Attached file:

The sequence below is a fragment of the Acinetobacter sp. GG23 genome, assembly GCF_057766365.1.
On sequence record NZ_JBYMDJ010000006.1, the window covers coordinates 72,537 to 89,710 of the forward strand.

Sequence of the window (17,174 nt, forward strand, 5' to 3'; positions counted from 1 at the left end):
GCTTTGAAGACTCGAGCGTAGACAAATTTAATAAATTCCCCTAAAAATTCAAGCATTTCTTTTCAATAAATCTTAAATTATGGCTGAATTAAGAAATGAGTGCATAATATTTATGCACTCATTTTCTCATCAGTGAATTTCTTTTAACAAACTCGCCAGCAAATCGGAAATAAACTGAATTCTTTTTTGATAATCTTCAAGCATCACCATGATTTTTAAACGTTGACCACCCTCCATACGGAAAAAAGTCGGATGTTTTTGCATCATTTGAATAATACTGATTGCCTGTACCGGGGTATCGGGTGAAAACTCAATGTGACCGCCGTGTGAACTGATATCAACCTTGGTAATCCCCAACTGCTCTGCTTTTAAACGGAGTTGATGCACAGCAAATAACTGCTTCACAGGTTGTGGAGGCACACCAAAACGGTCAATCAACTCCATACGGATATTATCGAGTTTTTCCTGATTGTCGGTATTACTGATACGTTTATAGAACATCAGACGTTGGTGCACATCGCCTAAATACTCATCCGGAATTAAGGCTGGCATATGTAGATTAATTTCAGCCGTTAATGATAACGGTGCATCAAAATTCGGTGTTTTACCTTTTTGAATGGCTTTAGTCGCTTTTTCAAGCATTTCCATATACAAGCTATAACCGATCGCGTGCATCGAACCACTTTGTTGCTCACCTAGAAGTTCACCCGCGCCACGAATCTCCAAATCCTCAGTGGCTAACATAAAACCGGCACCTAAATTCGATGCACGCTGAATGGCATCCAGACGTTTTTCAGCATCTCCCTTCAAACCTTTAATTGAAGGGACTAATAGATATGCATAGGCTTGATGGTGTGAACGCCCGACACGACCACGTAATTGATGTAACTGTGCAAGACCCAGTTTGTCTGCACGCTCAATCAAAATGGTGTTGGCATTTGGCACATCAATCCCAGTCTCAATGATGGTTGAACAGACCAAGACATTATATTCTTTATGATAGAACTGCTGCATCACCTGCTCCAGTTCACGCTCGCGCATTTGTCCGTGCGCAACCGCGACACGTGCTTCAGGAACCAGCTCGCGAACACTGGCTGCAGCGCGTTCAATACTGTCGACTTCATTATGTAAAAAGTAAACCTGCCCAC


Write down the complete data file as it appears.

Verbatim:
The sequence below is a fragment of the Acinetobacter sp. GG23 genome, assembly GCF_057766365.1.
On sequence record NZ_JBYMDJ010000006.1, the window covers coordinates 72,537 to 89,710 of the forward strand.

Sequence of the window (17,174 nt, forward strand, 5' to 3'; positions counted from 1 at the left end):
GCTTTGAAGACTCGAGCGTAGACAAATTTAATAAATTCCCCTAAAAATTCAAGCATTTCTTTTCAATAAATCTTAAATTATGGCTGAATTAAGAAATGAGTGCATAATATTTATGCACTCATTTTCTCATCAGTGAATTTCTTTTAACAAACTCGCCAGCAAATCGGAAATAAACTGAATTCTTTTTTGATAATCTTCAAGCATCACCATGATTTTTAAACGTTGACCACCCTCCATACGGAAAAAAGTCGGATGTTTTTGCATCATTTGAATAATACTGATTGCCTGTACCGGGGTATCGGGTGAAAACTCAATGTGACCGCCGTGTGAACTGATATCAACCTTGGTAATCCCCAACTGCTCTGCTTTTAAACGGAGTTGATGCACAGCAAATAACTGCTTCACAGGTTGTGGAGGCACACCAAAACGGTCAATCAACTCCATACGGATATTATCGAGTTTTTCCTGATTGTCGGTATTACTGATACGTTTATAGAACATCAGACGTTGGTGCACATCGCCTAAATACTCATCCGGAATTAAGGCTGGCATATGTAGATTAATTTCAGCCGTTAATGATAACGGTGCATCAAAATTCGGTGTTTTACCTTTTTGAATGGCTTTAGTCGCTTTTTCAAGCATTTCCATATACAAGCTATAACCGATCGCGTGCATCGAACCACTTTGTTGCTCACCTAGAAGTTCACCCGCGCCACGAATCTCCAAATCCTCAGTGGCTAACATAAAACCGGCACCTAAATTCGATGCACGCTGAATGGCATCCAGACGTTTTTCAGCATCTCCCTTCAAACCTTTAATTGAAGGGACTAATAGATATGCATAGGCTTGATGGTGTGAACGCCCGACACGACCACGTAATTGATGTAACTGTGCAAGACCCAGTTTGTCTGCACGCTCAATCAAAATGGTGTTGGCATTTGGCACATCAATCCCAGTCTCAATGATGGTTGAACAGACCAAGACATTATATTCTTTATGATAGAACTGCTGCATCACCTGCTCCAGTTCACGCTCGCGCATTTGTCCGTGCGCAACCGCGACACGTGCTTCAGGAACCAGCTCGCGAACACTGGCTGCAGCGCGTTCAATACTGTCGACTTCATTATGTAAAAAGTAAACCTGCCCAC